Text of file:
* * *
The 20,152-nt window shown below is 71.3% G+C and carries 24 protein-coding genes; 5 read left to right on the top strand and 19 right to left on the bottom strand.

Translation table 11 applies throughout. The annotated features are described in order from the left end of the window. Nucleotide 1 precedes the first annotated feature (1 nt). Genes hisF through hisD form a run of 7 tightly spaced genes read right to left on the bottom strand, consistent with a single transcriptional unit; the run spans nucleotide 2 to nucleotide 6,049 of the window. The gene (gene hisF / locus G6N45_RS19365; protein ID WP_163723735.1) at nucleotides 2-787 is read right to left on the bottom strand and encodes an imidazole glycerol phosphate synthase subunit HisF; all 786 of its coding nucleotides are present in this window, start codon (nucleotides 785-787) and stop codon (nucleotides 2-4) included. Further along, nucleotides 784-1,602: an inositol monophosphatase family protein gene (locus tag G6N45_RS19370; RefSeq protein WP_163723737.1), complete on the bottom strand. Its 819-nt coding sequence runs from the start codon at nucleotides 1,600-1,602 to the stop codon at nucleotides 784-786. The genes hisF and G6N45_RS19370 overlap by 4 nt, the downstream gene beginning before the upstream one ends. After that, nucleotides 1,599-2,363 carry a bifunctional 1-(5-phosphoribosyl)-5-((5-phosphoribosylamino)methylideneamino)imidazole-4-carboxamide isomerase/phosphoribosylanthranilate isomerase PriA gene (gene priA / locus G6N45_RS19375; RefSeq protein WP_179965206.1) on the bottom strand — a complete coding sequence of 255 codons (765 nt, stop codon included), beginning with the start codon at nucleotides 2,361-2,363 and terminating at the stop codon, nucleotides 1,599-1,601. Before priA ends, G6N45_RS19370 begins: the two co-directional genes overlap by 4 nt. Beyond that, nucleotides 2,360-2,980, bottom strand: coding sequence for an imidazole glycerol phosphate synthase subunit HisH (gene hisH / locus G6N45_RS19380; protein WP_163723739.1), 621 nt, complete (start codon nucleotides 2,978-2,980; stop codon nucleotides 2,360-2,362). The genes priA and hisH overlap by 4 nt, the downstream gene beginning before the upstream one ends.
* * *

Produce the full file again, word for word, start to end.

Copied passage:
The 20,152-nt window shown below is 71.3% G+C and carries 24 protein-coding genes; 5 read left to right on the top strand and 19 right to left on the bottom strand.

Translation table 11 applies throughout. The annotated features are described in order from the left end of the window. Nucleotide 1 precedes the first annotated feature (1 nt). Genes hisF through hisD form a run of 7 tightly spaced genes read right to left on the bottom strand, consistent with a single transcriptional unit; the run spans nucleotide 2 to nucleotide 6,049 of the window. The gene (gene hisF / locus G6N45_RS19365; protein ID WP_163723735.1) at nucleotides 2-787 is read right to left on the bottom strand and encodes an imidazole glycerol phosphate synthase subunit HisF; all 786 of its coding nucleotides are present in this window, start codon (nucleotides 785-787) and stop codon (nucleotides 2-4) included. Further along, nucleotides 784-1,602: an inositol monophosphatase family protein gene (locus tag G6N45_RS19370; RefSeq protein WP_163723737.1), complete on the bottom strand. Its 819-nt coding sequence runs from the start codon at nucleotides 1,600-1,602 to the stop codon at nucleotides 784-786. The genes hisF and G6N45_RS19370 overlap by 4 nt, the downstream gene beginning before the upstream one ends. After that, nucleotides 1,599-2,363 carry a bifunctional 1-(5-phosphoribosyl)-5-((5-phosphoribosylamino)methylideneamino)imidazole-4-carboxamide isomerase/phosphoribosylanthranilate isomerase PriA gene (gene priA / locus G6N45_RS19375; RefSeq protein WP_179965206.1) on the bottom strand — a complete coding sequence of 255 codons (765 nt, stop codon included), beginning with the start codon at nucleotides 2,361-2,363 and terminating at the stop codon, nucleotides 1,599-1,601. Before priA ends, G6N45_RS19370 begins: the two co-directional genes overlap by 4 nt. Beyond that, nucleotides 2,360-2,980, bottom strand: coding sequence for an imidazole glycerol phosphate synthase subunit HisH (gene hisH / locus G6N45_RS19380; protein WP_163723739.1), 621 nt, complete (start codon nucleotides 2,978-2,980; stop codon nucleotides 2,360-2,362). The genes priA and hisH overlap by 4 nt, the downstream gene beginning before the upstream one ends.